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Musicians and "church" music

May 19, 2008

Today I met with one of the musicians who plays at Sunset, Randy Johnson.  Randy has played at Sunset for years.  He is an amazing piano player, who has a background in jazz, gospel and many other styles as well.  He has given an amazing amount of time and energy and love for this church.  His brain thinks on a higher plain than most musicians I know, his ear for substitute chords and progressions other than I, IV, V sometimes leave him a little bored and unchallenged playing a lot of the songs we sing.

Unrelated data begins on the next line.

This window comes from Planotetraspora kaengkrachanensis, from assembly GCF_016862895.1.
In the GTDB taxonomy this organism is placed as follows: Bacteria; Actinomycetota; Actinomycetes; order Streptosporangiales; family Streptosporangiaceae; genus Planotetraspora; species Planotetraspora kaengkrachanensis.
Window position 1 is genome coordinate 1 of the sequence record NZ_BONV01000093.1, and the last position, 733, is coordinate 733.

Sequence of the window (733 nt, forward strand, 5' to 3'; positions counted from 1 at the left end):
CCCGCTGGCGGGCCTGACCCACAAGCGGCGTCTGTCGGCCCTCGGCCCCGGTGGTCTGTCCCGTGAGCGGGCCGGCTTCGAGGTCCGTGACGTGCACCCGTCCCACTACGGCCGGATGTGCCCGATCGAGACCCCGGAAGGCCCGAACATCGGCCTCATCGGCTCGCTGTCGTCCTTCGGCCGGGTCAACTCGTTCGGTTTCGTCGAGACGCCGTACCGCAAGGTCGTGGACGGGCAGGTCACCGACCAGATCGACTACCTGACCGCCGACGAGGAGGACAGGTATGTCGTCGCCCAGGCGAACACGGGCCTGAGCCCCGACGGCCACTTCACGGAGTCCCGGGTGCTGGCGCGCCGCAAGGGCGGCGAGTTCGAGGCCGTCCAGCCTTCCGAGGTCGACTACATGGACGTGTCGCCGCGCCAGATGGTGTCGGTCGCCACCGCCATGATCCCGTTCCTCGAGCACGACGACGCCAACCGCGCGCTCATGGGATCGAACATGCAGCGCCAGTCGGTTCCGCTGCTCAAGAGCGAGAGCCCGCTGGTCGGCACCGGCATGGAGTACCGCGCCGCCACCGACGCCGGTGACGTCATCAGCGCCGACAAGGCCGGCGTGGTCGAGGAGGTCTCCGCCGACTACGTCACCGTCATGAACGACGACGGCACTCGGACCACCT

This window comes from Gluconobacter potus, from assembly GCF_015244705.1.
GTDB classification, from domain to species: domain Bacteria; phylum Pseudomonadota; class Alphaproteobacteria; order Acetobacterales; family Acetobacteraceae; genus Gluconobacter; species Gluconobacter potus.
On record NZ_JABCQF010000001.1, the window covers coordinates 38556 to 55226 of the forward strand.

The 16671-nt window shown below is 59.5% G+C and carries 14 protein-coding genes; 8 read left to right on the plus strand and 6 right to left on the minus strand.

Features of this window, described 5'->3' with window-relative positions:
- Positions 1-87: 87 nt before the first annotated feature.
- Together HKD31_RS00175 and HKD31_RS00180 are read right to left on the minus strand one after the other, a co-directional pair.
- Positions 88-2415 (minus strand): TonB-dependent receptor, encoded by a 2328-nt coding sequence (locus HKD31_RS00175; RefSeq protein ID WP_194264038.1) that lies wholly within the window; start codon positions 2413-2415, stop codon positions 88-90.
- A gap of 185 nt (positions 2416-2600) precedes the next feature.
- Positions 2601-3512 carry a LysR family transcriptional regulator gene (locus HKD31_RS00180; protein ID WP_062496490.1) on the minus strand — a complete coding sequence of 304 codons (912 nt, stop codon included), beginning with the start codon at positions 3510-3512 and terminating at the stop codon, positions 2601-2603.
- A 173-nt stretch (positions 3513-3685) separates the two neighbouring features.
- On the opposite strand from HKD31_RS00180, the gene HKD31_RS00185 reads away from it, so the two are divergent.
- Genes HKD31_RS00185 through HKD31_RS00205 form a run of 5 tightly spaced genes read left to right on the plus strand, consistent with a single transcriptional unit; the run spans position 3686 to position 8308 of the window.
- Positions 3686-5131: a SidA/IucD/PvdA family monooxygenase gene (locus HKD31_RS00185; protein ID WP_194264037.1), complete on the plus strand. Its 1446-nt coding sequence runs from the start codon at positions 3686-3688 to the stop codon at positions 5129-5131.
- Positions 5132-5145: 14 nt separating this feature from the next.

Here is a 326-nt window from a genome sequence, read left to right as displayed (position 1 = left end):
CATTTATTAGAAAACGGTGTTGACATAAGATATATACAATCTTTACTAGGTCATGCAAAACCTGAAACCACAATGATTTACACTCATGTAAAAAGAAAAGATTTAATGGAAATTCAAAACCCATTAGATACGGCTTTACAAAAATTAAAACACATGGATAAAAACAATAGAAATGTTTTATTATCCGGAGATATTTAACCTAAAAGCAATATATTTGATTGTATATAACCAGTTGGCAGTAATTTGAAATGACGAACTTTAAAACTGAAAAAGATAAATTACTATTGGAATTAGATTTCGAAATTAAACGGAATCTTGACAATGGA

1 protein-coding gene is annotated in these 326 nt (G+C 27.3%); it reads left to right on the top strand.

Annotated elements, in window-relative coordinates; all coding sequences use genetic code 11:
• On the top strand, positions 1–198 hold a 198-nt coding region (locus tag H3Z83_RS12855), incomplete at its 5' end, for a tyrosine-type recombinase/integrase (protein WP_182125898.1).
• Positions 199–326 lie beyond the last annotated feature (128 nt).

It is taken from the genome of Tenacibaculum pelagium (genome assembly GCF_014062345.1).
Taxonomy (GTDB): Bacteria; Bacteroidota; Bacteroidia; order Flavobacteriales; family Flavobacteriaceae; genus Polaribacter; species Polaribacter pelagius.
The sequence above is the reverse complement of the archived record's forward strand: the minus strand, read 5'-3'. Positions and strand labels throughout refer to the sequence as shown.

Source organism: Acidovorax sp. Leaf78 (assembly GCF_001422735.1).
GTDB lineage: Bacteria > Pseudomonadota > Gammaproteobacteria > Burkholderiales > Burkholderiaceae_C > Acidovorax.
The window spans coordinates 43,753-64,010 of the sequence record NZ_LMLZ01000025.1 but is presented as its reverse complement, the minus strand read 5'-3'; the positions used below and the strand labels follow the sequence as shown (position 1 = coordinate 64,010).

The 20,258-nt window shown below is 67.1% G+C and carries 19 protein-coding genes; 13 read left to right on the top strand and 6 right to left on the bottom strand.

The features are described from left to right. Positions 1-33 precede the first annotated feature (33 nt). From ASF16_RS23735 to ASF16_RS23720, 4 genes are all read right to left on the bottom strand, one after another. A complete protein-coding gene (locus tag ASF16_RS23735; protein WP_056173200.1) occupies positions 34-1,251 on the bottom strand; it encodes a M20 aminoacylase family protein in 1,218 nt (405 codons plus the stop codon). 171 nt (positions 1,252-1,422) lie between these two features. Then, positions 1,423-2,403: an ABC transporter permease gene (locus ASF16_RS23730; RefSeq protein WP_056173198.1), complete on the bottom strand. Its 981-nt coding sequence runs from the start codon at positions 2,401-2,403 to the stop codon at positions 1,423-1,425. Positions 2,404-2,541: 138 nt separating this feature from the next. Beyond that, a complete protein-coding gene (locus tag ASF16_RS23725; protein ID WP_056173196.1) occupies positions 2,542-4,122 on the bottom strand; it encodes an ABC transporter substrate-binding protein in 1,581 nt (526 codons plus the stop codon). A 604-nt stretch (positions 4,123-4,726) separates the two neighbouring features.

It is an interesting topic when it comes to music and the church.  There is a high priority in recent times on "singability", songs that  are "accessible" for the whole congregation to join in on.  Get too complicated particularly on a song where everyone is singing,  and the argument is that while you may engage some, particularly musicians, you can lose a lot of people at the same time who just want to identify with the melody and lyric and sing there heads off.  These songs still need excellent musicians, who can play in tune, in tempo, with dynamics, with passion, with excellence,  listening to one another etc.  Many of the current songs are built though and identified with reoccurring simple themes from the piano or electric guitar.  Again its not that these songs don’t need good musicians to play them and play them well.  When they are played with mediocre players, most people, even non musicians know something is "off".  But often times musicians who like to be challenged in music theory while they play, feel trapped and limited with the sound or simplicity of some current worship styles and songs.